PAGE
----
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Hildur, Queen of the Elves, and Other Stories
Icelandic Folk Tales
retold J. M. Bedell
with an introduction and new translations Terry Gunnell

5 1/2 x 8 1/4 • 288 pages
ISBN 9781566566339 • paperback • $18.00

The first explorers arrived on the volcanic island that would one day be called Iceland in the year 870. Those who settled here, on the edge of the Arctic Circle, beside the last vestiges of ancient Ice Age glaciers, must have been a resourceful and hardy folk, to have withstood the fierce storms, plunging temperatures, volcanic eruptions, earthquakes, and the isolation of this place. In the 1200s, Iceland’s governing body, frustrated by years of civil war, accepted the rule of the king of Norway, and fiercely independent Iceland embarked on 700 years under the rule of other nations: first Norway, then Denmark.

Out of this geography and this history emerge these poetic and imaginative Icelandic legends. On the one hand, these stories come out of the great wellspring of Scandinavian tales that have so influenced the Western imagination: Here are elves and trolls, ghosts, goblins, and monsters; drama and mystery and moral. But Iceland’s particular geography, its long nights and savage weather, also led to the development of a unique oral tradition, from which grew the famous Icelandic family sagas and these stories. In Iceland, the stark and shifting landscape is itself, as folklorist Terry Gunnell writes, a storybook. Consequently, these legends hold a particular wary respect of nature, and a wry wisdom at turns gentle and sharp: that we human beings are mere tenants on earth, with no control over weather or ghosts or wild creatures.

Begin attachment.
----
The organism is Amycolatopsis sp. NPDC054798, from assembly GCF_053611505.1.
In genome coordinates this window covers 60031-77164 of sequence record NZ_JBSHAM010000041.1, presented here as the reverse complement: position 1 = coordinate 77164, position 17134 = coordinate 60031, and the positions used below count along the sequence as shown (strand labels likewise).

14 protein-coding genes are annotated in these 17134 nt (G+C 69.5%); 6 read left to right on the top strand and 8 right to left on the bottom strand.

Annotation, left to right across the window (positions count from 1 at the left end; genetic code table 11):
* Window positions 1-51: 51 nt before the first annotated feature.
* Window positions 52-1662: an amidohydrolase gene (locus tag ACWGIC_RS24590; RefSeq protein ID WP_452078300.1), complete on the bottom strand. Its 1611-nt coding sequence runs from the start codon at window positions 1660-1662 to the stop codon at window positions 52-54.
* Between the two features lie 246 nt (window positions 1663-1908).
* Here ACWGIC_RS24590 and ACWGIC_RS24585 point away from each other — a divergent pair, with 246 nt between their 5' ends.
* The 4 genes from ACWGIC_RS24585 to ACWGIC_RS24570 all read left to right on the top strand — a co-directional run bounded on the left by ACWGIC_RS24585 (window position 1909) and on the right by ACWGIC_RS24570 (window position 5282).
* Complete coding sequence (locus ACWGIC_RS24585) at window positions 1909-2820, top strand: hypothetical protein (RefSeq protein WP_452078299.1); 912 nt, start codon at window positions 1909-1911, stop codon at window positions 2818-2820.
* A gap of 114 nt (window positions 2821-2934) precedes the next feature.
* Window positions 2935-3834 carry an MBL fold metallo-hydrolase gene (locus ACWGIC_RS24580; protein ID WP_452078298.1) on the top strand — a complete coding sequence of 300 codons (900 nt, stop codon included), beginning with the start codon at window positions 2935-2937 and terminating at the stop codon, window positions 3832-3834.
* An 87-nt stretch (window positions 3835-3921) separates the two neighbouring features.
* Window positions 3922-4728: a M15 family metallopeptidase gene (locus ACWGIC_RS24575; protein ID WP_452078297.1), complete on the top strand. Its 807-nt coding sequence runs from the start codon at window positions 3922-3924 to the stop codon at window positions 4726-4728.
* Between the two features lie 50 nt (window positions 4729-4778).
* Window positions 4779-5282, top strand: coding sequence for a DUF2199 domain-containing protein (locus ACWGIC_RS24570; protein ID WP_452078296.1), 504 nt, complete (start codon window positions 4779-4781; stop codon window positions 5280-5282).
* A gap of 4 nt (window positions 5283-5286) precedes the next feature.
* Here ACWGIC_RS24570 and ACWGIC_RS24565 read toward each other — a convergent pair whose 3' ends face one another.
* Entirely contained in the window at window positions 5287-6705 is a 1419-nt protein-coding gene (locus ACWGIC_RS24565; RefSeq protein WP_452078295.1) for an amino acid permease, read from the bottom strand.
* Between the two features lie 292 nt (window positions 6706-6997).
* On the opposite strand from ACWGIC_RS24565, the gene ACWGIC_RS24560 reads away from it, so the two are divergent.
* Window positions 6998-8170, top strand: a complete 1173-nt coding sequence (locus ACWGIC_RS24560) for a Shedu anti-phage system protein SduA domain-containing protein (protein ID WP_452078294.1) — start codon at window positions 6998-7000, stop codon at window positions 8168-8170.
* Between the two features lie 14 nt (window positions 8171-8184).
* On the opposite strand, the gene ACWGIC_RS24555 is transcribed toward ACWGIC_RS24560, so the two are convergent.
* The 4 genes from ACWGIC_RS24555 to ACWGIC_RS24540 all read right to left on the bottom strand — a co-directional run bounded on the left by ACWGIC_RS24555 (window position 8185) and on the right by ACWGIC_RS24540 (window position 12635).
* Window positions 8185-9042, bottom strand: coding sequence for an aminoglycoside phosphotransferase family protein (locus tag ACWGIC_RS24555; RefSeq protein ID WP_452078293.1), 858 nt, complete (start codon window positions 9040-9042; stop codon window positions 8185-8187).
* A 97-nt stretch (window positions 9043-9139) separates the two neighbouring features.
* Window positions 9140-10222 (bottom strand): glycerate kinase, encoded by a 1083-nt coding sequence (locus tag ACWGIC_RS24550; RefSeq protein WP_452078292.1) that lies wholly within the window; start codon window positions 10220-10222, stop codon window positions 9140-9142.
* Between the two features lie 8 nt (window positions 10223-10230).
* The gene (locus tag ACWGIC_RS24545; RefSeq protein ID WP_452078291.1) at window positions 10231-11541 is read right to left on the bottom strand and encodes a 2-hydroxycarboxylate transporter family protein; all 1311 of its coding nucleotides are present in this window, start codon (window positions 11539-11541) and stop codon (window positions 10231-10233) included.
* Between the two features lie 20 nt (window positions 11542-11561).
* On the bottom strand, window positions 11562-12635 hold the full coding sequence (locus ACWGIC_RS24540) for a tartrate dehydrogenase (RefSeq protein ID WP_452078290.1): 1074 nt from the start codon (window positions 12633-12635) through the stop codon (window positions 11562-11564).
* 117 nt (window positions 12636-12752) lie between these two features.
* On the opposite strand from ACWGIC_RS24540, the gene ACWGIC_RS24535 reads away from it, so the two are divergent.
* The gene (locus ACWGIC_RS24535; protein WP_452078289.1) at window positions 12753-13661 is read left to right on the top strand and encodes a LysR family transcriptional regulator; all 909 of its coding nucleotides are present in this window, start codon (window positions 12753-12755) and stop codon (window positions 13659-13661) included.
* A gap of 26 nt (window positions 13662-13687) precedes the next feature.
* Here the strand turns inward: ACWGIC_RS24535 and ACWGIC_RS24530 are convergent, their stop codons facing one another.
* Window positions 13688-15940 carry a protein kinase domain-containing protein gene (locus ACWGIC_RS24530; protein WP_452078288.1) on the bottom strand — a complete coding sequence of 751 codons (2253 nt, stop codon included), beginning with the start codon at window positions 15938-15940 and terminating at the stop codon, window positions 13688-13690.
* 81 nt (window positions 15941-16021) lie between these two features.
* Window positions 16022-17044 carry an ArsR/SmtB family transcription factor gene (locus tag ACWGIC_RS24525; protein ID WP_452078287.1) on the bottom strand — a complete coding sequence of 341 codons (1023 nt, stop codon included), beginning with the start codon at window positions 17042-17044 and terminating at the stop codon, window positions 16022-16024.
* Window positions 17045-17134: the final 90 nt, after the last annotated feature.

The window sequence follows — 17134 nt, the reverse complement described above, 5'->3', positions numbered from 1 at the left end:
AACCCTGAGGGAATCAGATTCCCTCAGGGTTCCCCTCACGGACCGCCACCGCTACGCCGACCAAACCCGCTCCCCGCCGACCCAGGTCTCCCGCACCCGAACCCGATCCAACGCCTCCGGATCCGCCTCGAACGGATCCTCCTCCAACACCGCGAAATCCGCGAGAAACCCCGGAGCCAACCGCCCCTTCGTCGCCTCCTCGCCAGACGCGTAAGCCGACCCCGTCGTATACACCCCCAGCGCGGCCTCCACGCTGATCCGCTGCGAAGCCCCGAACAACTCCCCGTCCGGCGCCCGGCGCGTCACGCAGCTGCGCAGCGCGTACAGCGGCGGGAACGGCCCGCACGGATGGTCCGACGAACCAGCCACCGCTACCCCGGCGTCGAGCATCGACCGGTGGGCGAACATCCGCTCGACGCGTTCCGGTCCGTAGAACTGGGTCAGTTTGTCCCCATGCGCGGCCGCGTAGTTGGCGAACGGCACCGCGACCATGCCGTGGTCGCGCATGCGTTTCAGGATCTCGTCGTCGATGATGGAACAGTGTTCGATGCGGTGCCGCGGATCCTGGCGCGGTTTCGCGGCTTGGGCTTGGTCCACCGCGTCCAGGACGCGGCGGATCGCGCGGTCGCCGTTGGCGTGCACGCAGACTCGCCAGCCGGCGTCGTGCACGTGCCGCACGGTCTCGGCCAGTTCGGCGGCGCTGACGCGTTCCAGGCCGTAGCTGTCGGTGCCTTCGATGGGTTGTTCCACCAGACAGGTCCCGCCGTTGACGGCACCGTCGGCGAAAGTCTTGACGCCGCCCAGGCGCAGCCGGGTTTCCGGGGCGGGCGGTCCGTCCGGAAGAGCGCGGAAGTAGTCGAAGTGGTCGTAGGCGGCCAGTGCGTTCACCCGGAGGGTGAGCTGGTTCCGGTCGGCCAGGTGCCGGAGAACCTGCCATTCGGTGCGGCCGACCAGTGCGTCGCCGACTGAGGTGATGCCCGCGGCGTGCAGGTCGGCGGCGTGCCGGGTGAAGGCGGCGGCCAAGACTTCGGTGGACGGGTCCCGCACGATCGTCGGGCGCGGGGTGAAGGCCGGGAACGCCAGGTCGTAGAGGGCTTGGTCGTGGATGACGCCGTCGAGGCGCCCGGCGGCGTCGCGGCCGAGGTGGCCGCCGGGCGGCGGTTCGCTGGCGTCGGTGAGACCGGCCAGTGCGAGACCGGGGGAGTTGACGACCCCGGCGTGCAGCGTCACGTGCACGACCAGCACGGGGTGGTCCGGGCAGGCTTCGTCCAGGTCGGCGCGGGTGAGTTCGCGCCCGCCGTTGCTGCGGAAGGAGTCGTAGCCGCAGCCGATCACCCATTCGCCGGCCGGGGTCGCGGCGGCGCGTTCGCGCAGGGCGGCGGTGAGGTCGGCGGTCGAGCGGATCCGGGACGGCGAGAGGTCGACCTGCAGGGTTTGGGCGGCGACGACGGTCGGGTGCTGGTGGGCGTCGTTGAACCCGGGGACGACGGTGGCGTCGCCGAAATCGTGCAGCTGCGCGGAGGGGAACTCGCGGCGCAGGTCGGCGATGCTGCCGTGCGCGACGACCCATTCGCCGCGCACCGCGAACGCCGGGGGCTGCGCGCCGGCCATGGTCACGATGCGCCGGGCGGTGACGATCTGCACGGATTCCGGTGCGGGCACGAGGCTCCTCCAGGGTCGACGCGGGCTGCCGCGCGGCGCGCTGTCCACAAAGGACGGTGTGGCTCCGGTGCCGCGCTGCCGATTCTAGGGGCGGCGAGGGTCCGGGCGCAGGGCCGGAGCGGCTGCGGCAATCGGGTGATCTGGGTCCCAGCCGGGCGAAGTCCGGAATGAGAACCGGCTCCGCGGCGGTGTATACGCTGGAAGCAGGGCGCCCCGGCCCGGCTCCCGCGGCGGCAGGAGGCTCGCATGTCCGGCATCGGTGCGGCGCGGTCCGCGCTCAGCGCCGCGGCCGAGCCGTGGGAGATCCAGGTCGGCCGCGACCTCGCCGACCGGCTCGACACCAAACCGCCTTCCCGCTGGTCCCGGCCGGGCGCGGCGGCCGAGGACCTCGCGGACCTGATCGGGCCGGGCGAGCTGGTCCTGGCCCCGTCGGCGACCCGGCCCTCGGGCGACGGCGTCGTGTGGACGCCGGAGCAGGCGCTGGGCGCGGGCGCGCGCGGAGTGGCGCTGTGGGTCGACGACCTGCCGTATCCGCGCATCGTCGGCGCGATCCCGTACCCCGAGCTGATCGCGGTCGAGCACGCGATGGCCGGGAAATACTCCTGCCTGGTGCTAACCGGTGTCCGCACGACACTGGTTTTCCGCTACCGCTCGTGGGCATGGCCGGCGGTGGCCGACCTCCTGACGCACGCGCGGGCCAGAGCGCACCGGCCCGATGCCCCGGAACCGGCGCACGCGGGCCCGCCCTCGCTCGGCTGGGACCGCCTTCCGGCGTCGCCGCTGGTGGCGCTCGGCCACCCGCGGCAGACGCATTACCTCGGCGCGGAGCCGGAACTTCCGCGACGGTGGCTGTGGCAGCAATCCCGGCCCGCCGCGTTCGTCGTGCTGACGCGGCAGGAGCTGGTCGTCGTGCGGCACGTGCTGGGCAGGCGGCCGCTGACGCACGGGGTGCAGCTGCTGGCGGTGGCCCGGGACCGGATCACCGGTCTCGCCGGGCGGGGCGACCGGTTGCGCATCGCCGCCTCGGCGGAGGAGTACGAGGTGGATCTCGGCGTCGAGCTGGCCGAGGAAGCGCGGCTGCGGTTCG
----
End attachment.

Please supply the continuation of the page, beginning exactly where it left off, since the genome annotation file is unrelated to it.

J.M. Bedell is the author and co-lyricist of the children’s musical Mischief and Eve and a full-time writer of fiction and nonfiction for children.

Terry Gunnell was educated in Britain and is now the head of folklore at the University of Iceland. He is the author of The Origins of Drama in Scandinavia.

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